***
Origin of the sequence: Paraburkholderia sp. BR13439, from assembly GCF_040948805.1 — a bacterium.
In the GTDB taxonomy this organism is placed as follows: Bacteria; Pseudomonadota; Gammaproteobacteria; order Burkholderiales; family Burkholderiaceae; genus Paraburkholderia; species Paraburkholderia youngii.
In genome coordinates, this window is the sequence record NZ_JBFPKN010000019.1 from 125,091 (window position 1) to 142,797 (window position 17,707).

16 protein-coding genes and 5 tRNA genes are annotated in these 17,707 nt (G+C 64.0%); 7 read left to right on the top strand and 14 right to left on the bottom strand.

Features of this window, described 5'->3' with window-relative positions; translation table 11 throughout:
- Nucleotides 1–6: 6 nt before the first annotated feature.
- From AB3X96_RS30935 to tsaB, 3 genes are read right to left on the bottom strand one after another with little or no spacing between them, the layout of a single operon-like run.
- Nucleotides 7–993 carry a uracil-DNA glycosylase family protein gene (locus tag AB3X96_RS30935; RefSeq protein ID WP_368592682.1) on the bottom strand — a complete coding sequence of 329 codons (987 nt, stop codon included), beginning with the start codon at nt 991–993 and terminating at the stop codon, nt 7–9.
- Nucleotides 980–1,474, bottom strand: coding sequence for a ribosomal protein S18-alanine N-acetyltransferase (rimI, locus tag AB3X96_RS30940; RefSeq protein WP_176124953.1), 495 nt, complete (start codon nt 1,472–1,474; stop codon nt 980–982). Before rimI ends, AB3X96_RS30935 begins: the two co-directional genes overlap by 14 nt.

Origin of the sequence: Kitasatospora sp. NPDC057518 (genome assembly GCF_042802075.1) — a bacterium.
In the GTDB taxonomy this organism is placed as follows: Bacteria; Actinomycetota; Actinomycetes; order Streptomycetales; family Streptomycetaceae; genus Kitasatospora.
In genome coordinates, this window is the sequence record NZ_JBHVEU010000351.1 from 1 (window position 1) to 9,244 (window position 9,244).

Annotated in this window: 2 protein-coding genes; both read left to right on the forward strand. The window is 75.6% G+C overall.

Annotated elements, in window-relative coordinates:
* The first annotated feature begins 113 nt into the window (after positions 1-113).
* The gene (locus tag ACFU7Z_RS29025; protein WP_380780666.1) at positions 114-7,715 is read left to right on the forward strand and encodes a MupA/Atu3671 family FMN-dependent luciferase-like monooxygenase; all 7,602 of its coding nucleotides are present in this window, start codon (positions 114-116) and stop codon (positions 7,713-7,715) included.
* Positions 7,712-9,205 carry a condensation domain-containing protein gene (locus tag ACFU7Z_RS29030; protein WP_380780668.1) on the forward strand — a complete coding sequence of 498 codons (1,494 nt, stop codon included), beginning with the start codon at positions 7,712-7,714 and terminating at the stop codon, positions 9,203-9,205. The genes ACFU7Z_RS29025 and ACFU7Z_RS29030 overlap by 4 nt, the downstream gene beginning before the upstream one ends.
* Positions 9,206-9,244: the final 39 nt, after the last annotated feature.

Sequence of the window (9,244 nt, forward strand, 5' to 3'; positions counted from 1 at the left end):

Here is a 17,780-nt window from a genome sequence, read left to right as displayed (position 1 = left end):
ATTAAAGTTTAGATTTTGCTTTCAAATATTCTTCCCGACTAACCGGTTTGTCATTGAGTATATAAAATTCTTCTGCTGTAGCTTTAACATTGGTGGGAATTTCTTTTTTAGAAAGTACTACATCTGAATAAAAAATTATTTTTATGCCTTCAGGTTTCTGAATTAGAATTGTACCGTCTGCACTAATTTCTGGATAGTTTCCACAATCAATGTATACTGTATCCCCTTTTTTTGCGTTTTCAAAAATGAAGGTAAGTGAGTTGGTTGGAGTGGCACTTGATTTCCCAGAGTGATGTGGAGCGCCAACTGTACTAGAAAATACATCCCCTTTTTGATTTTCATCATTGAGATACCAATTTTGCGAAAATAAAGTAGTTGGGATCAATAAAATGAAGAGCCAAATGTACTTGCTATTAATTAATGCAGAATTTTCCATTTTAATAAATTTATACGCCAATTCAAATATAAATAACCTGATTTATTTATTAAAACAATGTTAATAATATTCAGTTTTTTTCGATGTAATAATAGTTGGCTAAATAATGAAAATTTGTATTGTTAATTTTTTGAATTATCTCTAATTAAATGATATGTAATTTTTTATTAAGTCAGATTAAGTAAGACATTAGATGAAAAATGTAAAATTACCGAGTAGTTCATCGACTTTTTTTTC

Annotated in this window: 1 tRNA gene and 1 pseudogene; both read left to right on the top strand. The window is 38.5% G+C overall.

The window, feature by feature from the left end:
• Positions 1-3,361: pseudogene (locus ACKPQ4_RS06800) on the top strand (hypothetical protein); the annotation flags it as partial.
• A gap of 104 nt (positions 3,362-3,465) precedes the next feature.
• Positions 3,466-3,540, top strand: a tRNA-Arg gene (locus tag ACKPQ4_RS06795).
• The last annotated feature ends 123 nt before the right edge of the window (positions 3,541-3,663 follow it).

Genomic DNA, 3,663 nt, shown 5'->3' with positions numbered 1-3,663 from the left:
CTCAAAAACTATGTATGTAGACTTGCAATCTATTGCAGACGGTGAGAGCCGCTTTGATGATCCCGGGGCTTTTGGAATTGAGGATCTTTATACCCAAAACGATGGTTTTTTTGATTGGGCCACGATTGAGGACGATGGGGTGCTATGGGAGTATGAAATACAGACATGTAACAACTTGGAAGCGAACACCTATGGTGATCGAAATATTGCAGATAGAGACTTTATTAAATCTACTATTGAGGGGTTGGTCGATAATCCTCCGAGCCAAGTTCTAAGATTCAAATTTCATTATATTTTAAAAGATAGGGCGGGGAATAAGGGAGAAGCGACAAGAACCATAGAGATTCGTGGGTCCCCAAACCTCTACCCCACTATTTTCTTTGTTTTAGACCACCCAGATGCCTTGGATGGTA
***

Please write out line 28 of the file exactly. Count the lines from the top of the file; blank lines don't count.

Genomic DNA, 3,663 nt, shown 5'->3' with positions numbered 1-3,663 from the left: